In Part 1 of this article (December 2007) we discussed the potential exposures and consequences of giving advice to clients, including being classified as a shadow or de facto director of a client company, and the statutory exemption provided to professional advisors.
We also mentioned that advisors had further exposure to liabilities and other consequences even if they were not classified as a director. This exposure arose from section 79 of the Corporations Act (CA) and section 75B of the Trade Practices Act (TPA) amongst others.
But the first step in limiting exposure is for the advisor to ensure that they are not classified as a director. This will eliminate most of the potential financial consequences – and probably the ones that are the easiest to prove and prosecute.
The statutory exemption states:
“merely because the directors act on advice given by the person in the proper performance of functions attaching to the person’s professional capacity, or the person’s business relationship with the directors or the company or body”
One widely discussed example of what not to do is that of Mr Austin. The Australian Taxation Office (ATO) took on Mr Austin as a de facto director of a company. The ATO had previously disgorged a preferential payment to the company’s liquidator and was seeking recovery of the amount from the directors. Mr Austin was found to have been a de facto director under the expanded definition because he had, amongst other things:
- negotiated with the ATO on behalf of the company;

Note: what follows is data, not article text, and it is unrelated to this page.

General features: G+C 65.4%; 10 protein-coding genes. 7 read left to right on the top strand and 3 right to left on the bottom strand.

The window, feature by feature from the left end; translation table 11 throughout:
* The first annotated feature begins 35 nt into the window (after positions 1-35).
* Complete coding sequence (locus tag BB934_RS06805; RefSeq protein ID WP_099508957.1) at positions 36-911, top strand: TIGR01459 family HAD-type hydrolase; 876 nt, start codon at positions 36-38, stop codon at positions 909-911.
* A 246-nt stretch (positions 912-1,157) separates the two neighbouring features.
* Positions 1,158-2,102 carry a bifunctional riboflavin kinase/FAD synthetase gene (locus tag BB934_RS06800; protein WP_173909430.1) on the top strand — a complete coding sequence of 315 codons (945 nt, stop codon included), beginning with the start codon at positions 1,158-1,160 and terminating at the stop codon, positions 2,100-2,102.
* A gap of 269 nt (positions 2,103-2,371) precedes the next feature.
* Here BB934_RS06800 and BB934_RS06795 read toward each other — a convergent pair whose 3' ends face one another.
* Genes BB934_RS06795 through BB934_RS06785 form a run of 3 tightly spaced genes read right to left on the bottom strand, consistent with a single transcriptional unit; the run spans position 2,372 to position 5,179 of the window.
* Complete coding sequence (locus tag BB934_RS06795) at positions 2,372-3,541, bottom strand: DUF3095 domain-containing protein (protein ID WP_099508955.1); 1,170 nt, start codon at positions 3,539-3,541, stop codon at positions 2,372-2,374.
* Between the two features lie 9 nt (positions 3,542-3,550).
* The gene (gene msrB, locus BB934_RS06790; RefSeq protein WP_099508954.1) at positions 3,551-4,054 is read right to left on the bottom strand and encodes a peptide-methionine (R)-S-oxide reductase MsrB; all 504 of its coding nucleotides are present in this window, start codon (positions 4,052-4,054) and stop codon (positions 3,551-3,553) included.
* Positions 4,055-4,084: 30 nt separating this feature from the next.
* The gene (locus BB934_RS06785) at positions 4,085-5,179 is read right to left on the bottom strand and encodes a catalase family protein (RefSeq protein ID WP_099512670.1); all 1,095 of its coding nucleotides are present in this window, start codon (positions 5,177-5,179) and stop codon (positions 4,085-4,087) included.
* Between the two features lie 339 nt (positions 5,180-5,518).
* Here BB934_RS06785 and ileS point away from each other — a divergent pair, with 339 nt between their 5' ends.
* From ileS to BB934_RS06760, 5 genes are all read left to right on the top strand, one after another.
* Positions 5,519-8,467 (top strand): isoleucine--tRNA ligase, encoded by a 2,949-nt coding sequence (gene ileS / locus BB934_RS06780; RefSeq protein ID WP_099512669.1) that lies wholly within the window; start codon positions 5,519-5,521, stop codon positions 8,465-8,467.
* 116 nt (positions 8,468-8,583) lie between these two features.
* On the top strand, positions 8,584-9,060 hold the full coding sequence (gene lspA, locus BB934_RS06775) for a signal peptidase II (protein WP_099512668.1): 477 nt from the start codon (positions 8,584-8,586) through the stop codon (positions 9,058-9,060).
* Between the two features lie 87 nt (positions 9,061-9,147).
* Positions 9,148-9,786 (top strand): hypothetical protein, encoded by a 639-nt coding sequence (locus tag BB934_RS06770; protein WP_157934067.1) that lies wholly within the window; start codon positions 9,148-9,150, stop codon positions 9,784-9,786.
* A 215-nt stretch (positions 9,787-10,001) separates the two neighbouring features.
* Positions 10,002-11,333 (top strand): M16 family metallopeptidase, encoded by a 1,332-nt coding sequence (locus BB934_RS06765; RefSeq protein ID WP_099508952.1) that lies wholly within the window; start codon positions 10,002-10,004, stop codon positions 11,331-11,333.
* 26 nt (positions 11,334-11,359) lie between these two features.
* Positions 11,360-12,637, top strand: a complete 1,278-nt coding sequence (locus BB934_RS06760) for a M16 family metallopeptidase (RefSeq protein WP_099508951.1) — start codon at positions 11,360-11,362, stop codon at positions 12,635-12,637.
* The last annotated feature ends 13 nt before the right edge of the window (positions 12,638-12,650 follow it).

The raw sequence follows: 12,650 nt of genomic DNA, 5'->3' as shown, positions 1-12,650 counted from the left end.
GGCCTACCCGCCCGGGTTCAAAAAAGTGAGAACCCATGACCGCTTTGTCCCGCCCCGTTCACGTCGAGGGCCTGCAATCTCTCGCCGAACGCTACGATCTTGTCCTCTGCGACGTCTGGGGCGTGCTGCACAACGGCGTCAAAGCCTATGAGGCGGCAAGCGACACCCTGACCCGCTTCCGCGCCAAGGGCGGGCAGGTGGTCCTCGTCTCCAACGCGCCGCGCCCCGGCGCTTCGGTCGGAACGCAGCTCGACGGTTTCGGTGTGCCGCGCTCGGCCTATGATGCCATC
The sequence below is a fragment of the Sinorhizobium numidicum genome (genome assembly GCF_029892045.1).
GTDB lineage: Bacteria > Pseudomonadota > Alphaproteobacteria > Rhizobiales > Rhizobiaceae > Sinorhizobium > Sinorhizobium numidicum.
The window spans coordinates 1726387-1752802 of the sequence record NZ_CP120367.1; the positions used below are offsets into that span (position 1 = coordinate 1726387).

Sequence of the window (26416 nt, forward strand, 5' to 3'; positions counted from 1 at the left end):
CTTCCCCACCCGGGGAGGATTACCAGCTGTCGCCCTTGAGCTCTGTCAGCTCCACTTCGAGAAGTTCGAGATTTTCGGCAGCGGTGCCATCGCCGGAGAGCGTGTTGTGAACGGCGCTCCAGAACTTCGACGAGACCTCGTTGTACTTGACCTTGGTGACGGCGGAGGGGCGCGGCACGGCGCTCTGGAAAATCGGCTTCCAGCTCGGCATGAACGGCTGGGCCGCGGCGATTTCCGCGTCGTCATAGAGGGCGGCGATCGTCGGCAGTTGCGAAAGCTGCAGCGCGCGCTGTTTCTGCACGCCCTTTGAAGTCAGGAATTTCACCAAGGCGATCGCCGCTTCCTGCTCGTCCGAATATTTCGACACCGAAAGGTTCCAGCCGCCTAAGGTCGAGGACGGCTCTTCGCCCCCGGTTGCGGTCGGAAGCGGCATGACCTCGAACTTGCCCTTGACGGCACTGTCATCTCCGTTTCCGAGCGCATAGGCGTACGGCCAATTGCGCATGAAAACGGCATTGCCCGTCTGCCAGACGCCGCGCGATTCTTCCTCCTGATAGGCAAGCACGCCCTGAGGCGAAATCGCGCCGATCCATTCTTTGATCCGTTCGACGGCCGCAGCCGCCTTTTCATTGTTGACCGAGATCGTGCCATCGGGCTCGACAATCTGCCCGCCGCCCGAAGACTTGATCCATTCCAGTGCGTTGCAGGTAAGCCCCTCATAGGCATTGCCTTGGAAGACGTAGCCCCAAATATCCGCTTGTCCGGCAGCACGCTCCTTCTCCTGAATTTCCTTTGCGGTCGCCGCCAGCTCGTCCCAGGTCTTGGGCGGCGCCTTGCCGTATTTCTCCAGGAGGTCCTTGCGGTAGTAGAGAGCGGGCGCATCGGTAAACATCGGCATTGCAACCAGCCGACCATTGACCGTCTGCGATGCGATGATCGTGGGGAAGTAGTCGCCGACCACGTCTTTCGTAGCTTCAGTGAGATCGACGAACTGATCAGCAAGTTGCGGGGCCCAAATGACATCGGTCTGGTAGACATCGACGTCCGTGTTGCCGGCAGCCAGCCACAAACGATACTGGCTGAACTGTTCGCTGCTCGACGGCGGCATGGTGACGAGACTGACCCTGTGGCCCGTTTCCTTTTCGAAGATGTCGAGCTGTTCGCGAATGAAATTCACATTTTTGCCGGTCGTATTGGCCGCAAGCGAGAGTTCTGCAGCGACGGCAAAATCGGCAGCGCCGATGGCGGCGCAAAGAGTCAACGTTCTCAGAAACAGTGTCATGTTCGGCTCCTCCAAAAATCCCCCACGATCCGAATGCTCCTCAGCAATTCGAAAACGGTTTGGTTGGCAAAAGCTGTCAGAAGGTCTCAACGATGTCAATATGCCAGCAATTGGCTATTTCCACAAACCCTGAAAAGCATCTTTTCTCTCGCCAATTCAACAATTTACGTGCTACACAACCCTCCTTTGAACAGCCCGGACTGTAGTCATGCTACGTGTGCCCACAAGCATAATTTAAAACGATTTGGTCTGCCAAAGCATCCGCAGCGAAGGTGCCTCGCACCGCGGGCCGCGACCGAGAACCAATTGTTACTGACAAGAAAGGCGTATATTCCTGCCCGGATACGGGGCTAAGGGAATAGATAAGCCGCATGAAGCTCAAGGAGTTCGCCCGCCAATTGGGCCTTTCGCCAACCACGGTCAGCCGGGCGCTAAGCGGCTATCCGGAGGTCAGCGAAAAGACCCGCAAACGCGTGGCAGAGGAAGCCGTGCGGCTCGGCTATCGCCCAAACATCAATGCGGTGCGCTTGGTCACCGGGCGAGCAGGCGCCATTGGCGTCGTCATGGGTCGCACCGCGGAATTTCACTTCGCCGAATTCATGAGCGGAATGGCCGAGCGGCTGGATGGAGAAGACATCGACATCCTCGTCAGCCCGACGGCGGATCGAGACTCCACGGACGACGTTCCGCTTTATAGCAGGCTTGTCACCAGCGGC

- given the impression that he was in charge of the company;
- co-signed an agreement on behalf of the company with the ATO;
- counter-signed company cheques
- negotiated extended terms with creditors
Albeit that he was not an accountant or solicitor and his actions were rather extreme, his acts lead the court to conclude that he crossed the line from advisor to director. This issue has been looked at often and one of the best recommendations we have heard is simply:
- have an engagement letter
- give opinions and options – not instructions
- let the directors make the decisions and take the actions
Not crossing the advisor-director line will protect advisors from director-related claims and liabilities – but not from claims under section 79 CA and the TPA.
The provisions of the TPA apply to advisors involved with a client whose conduct is regulated by the TPA. Advisors have a duty of care to their clients and that duty may extend to third parties when it is apparent that the advice or information will be given to a third party, even if there is no intention to mislead or deceive. Most people are well aware of this duty, but these duties extend further.
Silence on an issue or fact may also constitute misleading and deceptive conduct in circumstances where the advisor had actual knowledge of the information or fact, and there was a duty to disclose or a reasonable expectation that if some relevant fact exists it would be disclosed. The case of Williams v Manoun ) showed that an accountant could be exposed for ‘silence’ when there was an implied duty to disclose ‘vital’ information to another party in a negotiation.
The case of Pearce Tieleman & Wharton in Western Australia saw an accountant (a principle of the firm) and one of the firm’s employees convicted of ‘conspiracy to defraud’ and sentenced to imprisonment for providing tax advice to a client where the court found that the client’s scheme was a fraud. The accountants’ actions were found to be ‘objectively dishonest but not deliberately so’. Advisors need to be wary if they believe that their advice may be used in some fraudulent endeavor, as not all consequences are financial.
Next month we look at sections 79 CA and 75B TPA and also whether banks and other financiers may have some exposure.